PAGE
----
Philo of Alexandria (Philo Judaeus, Philo the Jew and Yedidia) (c. 20 B.C. – A.D. 50) was a Jewish-Egyptian philosopher of the Hellenistic period, and one of the most important Jewish Philosophers of ancient times.
He tried to fuse and harmonize ancient Greek philosophy and Judaism, using a composite of Jewish exegesis or interpretation of authoritative texts and the art of allegory he had learned from Stoic philosophy. Given the similarity of the resulting combination to Christian teachings, some have argued that Philo is actually the “founder of Christianity” and that he strongly influenced the New Testament.
Philo was a Hellenized Jew born around 20 B.C. in Alexandria, Egypt. In addition to his Jewish education, studying the laws and national traditions, he was obviously thoroughly educated in Greek philosophy and culture, as can be seen from his superb knowledge of classical Greek literature. He had a deep reverence for Plato in particular, and clearly had a first-hand knowledge of the prevailing Stoical theories, some neo-Pythagorean works, and at least a passing acquaintance with Cynicism and the moral popular literature.
He appears to have come from a wealthy and prominent family, and to have been a leader in his community, which was at that time the largest Jewish community outside of Palestine. His brother, Alexander Lysimachus, was a very wealthy, prominent Roman government official responsible for collecting dues on all goods imported into Egypt from the East. Philo complained that his official functions even forced him to abandon his studies.
The very few biographical details we have are found in Philo’s own works and in those of the 1st Century Jewish historian, Josephus. The only event that can be determined chronologically was his participation and leadership in the deputation which the Alexandrian Jews sent to the Roman Emperor Caligula in the year 39 or 40 A.D. in order to ask for protection against attacks by the Alexandrian Greeks, to seek relief from anti-Jewish riots promoted by Flaccus, the Roman governor of Alexandria, and also to complain about the introduction of statues of the emperor into the synagogues.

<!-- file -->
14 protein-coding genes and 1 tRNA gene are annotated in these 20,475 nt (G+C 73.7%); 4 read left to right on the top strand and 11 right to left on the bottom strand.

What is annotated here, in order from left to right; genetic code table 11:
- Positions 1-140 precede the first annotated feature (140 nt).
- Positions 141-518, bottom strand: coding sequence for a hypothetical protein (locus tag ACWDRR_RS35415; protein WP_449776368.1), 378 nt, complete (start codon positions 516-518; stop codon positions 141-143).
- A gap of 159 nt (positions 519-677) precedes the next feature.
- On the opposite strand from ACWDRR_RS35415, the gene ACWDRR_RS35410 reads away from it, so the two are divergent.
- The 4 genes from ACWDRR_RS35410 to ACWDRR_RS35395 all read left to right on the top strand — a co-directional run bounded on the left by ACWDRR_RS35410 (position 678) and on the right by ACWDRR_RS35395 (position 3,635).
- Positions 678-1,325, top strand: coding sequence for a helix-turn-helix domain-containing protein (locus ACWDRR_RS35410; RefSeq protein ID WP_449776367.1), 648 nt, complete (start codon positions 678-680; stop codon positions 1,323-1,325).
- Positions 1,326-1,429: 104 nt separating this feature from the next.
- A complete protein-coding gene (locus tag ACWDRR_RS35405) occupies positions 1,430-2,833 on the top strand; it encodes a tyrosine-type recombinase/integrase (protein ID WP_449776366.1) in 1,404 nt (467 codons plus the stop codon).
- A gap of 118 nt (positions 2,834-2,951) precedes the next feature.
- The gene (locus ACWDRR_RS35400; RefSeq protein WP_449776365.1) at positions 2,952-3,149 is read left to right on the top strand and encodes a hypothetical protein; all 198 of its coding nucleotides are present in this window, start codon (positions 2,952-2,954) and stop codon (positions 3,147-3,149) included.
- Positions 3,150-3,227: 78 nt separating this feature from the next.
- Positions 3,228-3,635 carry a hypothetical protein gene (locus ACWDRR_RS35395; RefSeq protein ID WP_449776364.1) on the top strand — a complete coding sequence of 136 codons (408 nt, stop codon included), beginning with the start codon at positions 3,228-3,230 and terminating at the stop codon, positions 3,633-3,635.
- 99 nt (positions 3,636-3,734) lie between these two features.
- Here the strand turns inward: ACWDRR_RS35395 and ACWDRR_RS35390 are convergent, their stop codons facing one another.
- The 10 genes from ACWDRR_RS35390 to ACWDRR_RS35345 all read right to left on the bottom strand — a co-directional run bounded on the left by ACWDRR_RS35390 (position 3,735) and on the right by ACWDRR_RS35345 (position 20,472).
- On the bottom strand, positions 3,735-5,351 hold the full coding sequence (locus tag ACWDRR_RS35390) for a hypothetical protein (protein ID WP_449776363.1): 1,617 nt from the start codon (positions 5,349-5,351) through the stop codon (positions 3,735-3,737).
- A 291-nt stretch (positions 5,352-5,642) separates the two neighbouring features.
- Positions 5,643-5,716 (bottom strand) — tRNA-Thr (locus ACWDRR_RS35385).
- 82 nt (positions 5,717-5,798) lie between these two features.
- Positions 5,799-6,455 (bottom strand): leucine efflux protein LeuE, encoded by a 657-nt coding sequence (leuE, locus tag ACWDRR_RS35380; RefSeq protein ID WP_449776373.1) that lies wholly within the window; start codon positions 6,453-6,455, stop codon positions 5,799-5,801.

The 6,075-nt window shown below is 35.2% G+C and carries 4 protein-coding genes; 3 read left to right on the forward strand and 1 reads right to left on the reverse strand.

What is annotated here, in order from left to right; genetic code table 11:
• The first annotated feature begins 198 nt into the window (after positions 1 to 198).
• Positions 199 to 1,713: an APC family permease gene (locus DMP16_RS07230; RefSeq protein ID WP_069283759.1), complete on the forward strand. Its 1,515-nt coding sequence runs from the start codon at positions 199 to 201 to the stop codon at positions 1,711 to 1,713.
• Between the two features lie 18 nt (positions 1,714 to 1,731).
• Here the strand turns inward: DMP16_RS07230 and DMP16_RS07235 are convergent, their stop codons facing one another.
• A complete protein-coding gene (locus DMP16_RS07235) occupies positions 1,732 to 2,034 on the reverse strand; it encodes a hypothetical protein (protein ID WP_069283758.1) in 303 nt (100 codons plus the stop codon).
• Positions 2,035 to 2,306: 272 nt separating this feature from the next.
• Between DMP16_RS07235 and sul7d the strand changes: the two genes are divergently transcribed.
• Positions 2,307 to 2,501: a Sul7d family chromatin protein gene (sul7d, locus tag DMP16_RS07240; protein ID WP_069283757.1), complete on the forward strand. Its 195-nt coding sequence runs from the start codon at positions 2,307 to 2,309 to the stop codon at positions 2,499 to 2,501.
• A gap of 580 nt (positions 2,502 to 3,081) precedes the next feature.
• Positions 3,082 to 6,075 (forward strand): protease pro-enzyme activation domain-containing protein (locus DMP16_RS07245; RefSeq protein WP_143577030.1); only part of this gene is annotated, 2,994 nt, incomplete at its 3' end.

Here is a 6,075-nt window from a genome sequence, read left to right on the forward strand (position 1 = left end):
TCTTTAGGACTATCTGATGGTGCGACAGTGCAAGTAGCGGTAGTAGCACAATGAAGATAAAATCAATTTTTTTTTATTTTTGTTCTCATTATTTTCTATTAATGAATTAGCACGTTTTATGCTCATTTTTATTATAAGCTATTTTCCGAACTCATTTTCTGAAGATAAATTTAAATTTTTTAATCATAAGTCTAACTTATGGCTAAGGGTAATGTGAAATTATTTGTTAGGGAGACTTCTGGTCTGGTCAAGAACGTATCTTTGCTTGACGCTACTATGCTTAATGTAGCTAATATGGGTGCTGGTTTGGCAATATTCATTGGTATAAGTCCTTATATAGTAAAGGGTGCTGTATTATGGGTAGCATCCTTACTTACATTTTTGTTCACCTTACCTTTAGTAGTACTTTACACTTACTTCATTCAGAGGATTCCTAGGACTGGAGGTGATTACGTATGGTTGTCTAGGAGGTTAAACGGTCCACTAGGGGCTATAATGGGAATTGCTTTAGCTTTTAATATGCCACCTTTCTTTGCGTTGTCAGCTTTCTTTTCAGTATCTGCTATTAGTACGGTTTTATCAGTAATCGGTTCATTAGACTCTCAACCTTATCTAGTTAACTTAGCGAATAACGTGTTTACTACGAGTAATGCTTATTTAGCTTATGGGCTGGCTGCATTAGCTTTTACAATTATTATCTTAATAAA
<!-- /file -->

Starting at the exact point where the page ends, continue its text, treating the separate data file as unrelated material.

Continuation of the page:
Although this is the latest known fact in Philo’s life, he is assumed to have died around A.D. 50.
Philo’s works may be divided into expositions of Jewish Law, apologetical works and philosophical treatises. His expositions of Jewish Law include the “The Exposition of the Law” (a treatise covering the creation of the world, the patriarchs Abraham, Isaac, Jacob and Joseph, the laws written by Moses and the laws on general virtues); the “Allegorical Commentary on Genesis” (a systematic application of the method of allegorical interpretation, and the chief source of information on Philo’s ideas) and “Questions and Solutions” (a series of questions on each verse of the Mosaic books of the Bible). The apologetical writings include the “Life of Moses” (a résumé of the Jewish Law intended for a larger public), “On Repentance” (a treatise written for the edification of the newly converted), the treatises “On Piety” and “On Humanity”, the “Apology for the Jews” (written to defend his coreligionists against calumnies), the “Contemplative Life” (written to cultivate the best fruits of the Mosaic worship), and the “Against Flaccus” and the “Embassy to Caius” (both intended to establish the truth about the pretended impiety of the Jews). His philosophical treatises include “On the Liberty of the Wise”, “On the Incorruptibility of the World”, “On Providence” and “On Animals”.